Not at all! This program is designed to be open-ended to support learners at varying levels of maturity. We bring big ideas to a younger audience in a makerspace environment that is friendly and stress-free. We encourage independent thinking, self-directed learning, exploration, iteration, and creativity. We ask thinkers to make and makers to think through safe exploration where there are no wrong answers. We layer technical information in a makerspace way—through building, drawing, and talking about our ideas. For example, when we introduce inadequate housing to Kindergarteners (a wicked problem), we might talk about a fallen bird house or a fairy garden without proper water supply. For older students, we might look at the Tiny House Community (Community First! Village) in Austin and explore more complex urban density concepts.
Why such “big problems”? My child likes crafts and making things but doesn’t want more “school” after school.
Neither do we! We are motivated toward making and tinkering. We will be making models, drawings, books, board games, cities, animal habitats, and more as we explore all aspects of the built environment. When we find surprises in our research, we will explore them through making. “Big problems” serve as the real-world framework to guide decision-making and introduce the concept of civic responsibility and societal engagement—a role often played by the architect. We’re not planning to solve the world’s problems; however, big problems bring big ideas, and kids are capable of incredible things when given adequate time and space. The goal of the studio workshop is to encourage each student to develop a process for making decisions (big and small) and to cultivate a level of comfort for giving and accepting criticism in an environment of self-discovery and thoughtful guidance.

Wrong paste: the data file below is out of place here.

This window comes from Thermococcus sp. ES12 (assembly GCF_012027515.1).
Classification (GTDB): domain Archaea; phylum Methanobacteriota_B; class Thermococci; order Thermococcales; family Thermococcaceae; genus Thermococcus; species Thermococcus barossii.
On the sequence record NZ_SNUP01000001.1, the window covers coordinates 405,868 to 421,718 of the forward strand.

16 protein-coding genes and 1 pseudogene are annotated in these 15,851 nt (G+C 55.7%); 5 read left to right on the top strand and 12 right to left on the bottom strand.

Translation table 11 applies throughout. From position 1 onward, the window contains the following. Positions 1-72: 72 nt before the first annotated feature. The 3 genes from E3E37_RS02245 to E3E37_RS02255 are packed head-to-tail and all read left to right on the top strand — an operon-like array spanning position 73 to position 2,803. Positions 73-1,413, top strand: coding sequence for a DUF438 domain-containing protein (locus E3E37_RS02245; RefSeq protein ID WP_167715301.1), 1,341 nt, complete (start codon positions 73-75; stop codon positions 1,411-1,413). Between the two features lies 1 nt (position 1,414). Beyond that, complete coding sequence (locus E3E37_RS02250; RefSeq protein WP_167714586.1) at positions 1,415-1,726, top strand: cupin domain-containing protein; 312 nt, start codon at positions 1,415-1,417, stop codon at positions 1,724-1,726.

Where did the idea for Wicked Workshop come from, and who’s teaching it?
My name is Phyllis Henderson, but I am called by my nickname “Fifi.” I’m a mom to two active girls, an architect, and an educator. As a mom, I spend a lot of time looking for opportunities for my girls to build self-esteem, independence, and critical thinking skills. As an educator with a PhD in architectural history and theory, I recognized that Design Thinking was being used outside of professional design practice to help resolve issues in multiple industries, including business and societal sectors. Design Thinking is a non-linear, strategy-based process for problem solving that tackles issues through empathy and iterative hands-on making. It was developed by Stanford University’s “d” school for people in business, higher education, the public sector, and K–12 education as a process to create real change. As an architect, I practiced this methodology as a direct extension of my traditional university architecture school curriculum and decided to scale that learning experience for a younger audience.
Working with kids on big problems has been one of the most rewarding aspects of my career, and I am energized by the ideas, dynamism, and joy that kids bring to wicked problems. I’m looking forward to another year of amazing kids who tackle wicked problems!